Do we need AI for financial markets?
|Salil Mathur||Nov 27, 2020|
Artificial intelligence is having a significant impact on our lives — from political campaigns to shows recommended on Netflix. Even when we type on our mobile phone keyboard, there’s a deep learning algorithm that is learning our style to predict and autocorrect words.
Before beginning this article, let’s clear up some definitions.
Artificial Intelligence (AI) is a general term to describe algorithms that consume data to produce output. A straightforward, but counter-intuitive, example here would be Technical Analysis based trading. A human creates rules that are applied to financial market data to produce a trading decision.
So anybody who does technical analysis is actually working with artificial intelligence!
Deep Learning is a particular type of machine learning algorithms that use artificial neural networks (ANNs) as its calculation blocks.
Deeper we go into Artificial Intelligence algorithms — lesser the number of rules a human has to create.
Technical analysis requires all trading rules to be created by a human. In deep learning-based trading, humans make almost no rules. This difference is fundamental and significant.
Many players in financial markets use “Artificial Intelligence” or “AI Engine” in their marketing. Majority of them use algorithms that require human-created rules and not necessarily deep learning. It is, unfortunately, misleading.
We have some easy-to-use simulators for various machine and deep learning algorithms on our website if you’re curious to learn more.
Rephrasing the question: Do we need deep learning in financial markets?
Another way to ask this is — do we need automated trading rules or are manual (human) rules enough?
There are multiple parts to this answer.
Let’s contrast financial markets to computer vision. Computer vision is teaching an algorithm to identify objects in a photo/video. For decades researchers were hard at work in creating mathematical equations (rules) to do this task. For example, to identify cats in a photo, a researcher will write rules for cat ears, nose, whiskers, eyes and other body parts. There are infinite possibilities when taking a cat’s photo — in sunlight, in the dark, behind another object, wearing a cap — and the problem quickly becomes unmanageable. It’s impossible to finish this problem successfully. This task is just for cats, we then have dogs, humans and 8.7 million other species that are on our planet.
In 2012, there was a breakthrough, and a deep learning algorithm could identify objects with 85% accuracy. In 8 years, this accuracy is now more than 99% — performing better than humans.
Similarly, in financial markets, we have very talented folks who are trying to write mathematical equations (rules) to understand it better. Consider Bank of International Settlements (BIS), which is like a central bank to all the central banks around the world. It has an active research division that tries to understand our economy and its behaviour.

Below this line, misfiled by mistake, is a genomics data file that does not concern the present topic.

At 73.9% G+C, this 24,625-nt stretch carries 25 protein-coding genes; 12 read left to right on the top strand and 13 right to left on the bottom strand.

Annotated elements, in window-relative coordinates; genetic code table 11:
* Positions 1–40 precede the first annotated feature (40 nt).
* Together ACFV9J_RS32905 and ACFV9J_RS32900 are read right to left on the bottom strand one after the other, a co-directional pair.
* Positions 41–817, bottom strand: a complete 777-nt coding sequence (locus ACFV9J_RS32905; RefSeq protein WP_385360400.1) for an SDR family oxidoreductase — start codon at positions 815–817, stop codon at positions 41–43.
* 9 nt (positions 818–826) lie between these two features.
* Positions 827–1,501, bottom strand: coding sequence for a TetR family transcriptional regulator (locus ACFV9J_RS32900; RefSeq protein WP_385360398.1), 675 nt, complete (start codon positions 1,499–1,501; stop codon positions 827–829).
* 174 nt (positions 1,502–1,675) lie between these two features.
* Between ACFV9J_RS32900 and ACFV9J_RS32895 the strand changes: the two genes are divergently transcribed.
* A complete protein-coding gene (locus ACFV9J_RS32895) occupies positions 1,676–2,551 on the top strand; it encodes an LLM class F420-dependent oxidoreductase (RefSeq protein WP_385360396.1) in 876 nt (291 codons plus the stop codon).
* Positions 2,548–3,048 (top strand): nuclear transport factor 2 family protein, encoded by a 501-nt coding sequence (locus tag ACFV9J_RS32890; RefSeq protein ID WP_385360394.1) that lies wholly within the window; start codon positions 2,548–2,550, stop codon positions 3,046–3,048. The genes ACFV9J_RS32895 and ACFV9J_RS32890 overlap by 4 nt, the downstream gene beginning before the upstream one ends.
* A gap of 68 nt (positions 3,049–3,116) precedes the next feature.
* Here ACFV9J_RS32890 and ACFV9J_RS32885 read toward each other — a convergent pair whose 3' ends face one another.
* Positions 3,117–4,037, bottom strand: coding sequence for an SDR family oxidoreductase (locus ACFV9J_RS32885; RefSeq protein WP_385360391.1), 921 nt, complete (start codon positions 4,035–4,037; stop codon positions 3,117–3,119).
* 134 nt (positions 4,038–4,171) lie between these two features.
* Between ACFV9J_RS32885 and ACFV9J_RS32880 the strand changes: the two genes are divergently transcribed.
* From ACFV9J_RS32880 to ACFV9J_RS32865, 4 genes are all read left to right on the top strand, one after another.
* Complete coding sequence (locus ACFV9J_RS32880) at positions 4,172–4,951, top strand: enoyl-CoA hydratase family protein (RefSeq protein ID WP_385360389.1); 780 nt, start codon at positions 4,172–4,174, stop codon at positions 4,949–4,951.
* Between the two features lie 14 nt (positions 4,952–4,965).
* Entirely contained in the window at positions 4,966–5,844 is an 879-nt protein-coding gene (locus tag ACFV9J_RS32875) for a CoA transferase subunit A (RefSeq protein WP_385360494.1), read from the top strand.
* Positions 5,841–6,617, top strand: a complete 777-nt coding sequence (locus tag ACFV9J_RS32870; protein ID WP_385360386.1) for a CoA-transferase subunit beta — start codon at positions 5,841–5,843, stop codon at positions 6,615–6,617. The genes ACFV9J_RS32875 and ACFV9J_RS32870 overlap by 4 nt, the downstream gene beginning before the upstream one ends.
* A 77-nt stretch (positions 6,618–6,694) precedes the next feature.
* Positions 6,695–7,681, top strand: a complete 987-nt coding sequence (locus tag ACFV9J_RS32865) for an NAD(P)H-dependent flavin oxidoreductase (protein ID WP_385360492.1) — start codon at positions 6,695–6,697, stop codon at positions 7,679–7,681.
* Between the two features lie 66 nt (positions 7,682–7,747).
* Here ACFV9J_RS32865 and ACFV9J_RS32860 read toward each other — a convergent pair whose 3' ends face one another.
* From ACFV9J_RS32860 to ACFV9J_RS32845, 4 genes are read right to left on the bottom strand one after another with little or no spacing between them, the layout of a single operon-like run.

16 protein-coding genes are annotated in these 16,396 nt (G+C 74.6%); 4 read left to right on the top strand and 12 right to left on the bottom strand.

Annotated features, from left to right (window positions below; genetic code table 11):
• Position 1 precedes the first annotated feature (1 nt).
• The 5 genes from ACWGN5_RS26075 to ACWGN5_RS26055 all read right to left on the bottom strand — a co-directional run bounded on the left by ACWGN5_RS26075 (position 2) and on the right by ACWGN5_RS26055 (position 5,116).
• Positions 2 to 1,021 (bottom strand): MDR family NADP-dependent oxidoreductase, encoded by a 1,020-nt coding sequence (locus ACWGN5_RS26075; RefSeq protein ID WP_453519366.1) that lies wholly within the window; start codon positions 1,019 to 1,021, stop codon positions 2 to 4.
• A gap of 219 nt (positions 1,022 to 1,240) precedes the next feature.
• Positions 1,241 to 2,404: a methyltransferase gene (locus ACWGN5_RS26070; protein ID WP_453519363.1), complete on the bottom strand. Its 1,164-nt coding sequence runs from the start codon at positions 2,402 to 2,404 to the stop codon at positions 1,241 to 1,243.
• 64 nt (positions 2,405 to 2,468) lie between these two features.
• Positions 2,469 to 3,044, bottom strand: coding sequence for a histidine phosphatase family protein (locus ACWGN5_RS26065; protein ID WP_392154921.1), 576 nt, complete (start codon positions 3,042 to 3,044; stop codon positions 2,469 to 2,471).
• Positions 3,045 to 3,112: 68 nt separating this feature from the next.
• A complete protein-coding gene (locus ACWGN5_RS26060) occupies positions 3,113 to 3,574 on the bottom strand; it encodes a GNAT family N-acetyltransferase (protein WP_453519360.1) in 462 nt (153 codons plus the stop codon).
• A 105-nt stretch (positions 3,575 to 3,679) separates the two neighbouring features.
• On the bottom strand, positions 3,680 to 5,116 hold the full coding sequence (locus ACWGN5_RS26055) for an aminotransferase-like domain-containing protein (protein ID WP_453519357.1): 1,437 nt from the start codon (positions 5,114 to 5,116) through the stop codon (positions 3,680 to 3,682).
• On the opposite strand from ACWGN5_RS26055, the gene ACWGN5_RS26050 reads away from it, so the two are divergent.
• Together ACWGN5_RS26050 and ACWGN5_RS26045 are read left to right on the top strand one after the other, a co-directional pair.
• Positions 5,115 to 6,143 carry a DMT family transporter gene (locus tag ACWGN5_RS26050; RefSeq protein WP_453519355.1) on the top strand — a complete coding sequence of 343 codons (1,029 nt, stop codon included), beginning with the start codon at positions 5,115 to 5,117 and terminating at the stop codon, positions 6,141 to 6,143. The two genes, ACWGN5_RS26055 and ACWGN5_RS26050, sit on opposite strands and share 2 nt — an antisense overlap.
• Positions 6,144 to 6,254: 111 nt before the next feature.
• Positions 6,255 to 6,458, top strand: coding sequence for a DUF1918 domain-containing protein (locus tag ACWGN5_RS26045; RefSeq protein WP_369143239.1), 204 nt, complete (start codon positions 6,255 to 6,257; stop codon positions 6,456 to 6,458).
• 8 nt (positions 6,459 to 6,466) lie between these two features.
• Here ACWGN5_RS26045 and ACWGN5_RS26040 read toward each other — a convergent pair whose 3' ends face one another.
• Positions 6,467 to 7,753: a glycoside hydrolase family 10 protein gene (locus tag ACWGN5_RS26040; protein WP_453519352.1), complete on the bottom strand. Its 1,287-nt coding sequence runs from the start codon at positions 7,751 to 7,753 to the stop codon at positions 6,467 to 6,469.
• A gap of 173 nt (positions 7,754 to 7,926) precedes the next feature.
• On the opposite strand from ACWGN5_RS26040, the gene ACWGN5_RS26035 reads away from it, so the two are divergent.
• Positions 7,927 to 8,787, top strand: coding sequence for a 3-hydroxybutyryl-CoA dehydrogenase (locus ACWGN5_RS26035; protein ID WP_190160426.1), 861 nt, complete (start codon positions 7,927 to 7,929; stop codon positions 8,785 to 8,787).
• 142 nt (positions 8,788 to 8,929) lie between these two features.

However, this problem is even more complicated than computer vision because of the immense noise and complexity of our economies. Most research at BIS is still theoretical.
Another challenge in financial markets is the rapid explosion at which information spreads. When the news was slow to travel, some traders and fund managers would make a profit on it before others knew about it.
This phenomenon is known as information asymmetry. As information spreads faster, this asymmetry reduces. We quantified the effect of this in the graph below :
Source of this data is AMFI. Over 10 years, fund managers of equity mutual funds outperformed the market (also called alpha = α) by only 1.5%. Considering that mutual funds charge 2% management fees, it would be much better to invest somewhere else like ETFs.
This analysis also uncovers an underlying problem. With ever-increasing data, fund managers and trader will soon find it impossible to discover the right investing & trading rules manually.
Deep learning algorithms as a tool is excellent in identifying patterns efficiently in a large volume of data. The biggest challenge is creating a neural network architecture, and it’s training procedure that is capable of working with financial market data.
Almost all breakthroughs in this field have been for computer vision (autonomous driving, cancer detection), text and audio (smartphone assistants). A plug and play approach by using popular deep learning algorithms doesn’t work.
Properly trained neural networks are capable of identifying useful patterns (trading rules) even from noisy market data. To do this requires intensive R&D and only a few companies are willing to put in the time and resources.
Therefore a deep learning approach is the future of financial markets analysis. This will, no doubt, generate higher profits. However, a more meaningful impact would be in making better economic policy decisions around the world.